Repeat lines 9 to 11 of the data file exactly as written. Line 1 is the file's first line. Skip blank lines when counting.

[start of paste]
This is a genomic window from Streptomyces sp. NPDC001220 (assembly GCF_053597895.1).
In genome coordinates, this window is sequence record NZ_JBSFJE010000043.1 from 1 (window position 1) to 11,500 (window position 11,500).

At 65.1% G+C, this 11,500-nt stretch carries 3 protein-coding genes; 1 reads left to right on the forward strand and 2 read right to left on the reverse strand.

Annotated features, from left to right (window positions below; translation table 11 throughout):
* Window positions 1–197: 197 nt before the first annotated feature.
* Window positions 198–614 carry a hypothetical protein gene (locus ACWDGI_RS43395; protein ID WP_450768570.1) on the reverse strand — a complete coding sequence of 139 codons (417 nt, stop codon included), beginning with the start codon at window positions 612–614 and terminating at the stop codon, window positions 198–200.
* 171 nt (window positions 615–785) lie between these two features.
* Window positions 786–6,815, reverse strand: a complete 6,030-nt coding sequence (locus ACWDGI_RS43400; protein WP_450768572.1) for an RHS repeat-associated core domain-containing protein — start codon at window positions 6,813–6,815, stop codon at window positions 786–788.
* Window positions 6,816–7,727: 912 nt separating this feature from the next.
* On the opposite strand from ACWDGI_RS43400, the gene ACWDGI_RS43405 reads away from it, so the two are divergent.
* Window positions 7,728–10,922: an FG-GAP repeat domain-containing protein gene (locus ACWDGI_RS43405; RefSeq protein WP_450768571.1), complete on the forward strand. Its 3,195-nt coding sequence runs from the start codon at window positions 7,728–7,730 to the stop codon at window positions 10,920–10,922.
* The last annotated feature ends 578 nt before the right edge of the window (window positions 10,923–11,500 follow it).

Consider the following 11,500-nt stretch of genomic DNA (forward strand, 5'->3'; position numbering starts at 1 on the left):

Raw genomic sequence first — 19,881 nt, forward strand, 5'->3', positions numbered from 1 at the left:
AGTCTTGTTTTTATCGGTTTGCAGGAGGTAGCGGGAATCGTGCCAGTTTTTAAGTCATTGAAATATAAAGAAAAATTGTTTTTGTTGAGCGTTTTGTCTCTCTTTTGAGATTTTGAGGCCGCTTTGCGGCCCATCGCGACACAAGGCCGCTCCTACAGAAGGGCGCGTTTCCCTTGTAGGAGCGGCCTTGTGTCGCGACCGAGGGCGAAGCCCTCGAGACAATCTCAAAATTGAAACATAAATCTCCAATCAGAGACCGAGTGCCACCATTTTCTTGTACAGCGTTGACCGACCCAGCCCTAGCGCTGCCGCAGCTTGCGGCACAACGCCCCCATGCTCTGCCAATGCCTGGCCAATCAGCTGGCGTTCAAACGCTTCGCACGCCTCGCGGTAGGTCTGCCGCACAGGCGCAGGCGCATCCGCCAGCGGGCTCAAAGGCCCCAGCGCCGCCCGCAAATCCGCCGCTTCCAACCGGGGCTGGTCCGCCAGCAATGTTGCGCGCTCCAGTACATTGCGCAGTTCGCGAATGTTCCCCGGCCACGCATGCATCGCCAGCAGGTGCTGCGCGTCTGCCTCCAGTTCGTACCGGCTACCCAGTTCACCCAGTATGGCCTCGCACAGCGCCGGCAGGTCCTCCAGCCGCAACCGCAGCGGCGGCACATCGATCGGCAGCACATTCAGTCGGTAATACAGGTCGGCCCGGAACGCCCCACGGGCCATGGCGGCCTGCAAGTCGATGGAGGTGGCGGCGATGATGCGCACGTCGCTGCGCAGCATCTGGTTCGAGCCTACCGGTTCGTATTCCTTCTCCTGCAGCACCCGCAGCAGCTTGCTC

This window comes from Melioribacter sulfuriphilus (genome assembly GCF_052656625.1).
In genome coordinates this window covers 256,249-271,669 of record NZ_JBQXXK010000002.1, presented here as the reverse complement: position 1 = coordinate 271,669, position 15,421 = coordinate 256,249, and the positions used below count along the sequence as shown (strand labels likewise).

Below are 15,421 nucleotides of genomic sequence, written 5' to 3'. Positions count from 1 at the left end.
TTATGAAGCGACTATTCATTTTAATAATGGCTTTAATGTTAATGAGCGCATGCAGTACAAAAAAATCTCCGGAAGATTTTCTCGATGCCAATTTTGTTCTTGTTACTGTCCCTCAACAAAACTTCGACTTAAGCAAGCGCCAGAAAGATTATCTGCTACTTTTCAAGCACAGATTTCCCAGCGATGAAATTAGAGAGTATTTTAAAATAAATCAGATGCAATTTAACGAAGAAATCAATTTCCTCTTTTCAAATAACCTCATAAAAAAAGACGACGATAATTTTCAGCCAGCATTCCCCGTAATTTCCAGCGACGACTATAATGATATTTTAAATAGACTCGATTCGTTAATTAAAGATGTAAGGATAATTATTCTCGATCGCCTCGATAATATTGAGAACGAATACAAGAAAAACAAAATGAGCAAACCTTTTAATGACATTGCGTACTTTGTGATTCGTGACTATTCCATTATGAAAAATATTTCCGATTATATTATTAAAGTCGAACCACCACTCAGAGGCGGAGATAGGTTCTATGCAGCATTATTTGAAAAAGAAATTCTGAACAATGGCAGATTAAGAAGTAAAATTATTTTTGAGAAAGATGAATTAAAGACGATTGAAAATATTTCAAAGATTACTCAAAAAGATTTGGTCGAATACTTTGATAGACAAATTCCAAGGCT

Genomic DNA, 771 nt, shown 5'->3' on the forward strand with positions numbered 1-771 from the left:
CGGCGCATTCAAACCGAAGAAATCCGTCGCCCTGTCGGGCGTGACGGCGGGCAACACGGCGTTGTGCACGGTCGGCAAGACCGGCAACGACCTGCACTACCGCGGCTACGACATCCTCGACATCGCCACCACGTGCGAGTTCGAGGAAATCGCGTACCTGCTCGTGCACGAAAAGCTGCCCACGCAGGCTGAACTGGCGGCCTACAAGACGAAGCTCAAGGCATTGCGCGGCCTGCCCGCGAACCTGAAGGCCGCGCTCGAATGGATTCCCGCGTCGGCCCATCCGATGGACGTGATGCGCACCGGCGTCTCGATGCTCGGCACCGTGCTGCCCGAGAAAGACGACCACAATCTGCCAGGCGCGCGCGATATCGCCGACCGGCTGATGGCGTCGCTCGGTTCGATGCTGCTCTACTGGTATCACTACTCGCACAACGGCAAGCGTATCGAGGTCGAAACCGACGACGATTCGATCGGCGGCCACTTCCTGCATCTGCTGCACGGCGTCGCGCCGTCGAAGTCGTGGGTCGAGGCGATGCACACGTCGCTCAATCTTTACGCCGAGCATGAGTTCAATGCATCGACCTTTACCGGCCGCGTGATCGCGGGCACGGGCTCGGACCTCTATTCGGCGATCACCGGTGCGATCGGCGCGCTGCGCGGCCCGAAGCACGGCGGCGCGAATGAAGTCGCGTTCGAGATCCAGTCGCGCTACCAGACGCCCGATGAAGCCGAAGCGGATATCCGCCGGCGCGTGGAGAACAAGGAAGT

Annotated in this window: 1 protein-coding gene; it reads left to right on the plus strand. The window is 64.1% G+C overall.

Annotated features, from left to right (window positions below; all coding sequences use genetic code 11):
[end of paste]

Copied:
* Window positions 6,816–7,727: 912 nt separating this feature from the next.
* On the opposite strand from ACWDGI_RS43400, the gene ACWDGI_RS43405 reads away from it, so the two are divergent.
* Window positions 7,728–10,922: an FG-GAP repeat domain-containing protein gene (locus ACWDGI_RS43405; RefSeq protein WP_450768571.1), complete on the forward strand. Its 3,195-nt coding sequence runs from the start codon at window positions 7,728–7,730 to the stop codon at window positions 10,920–10,922.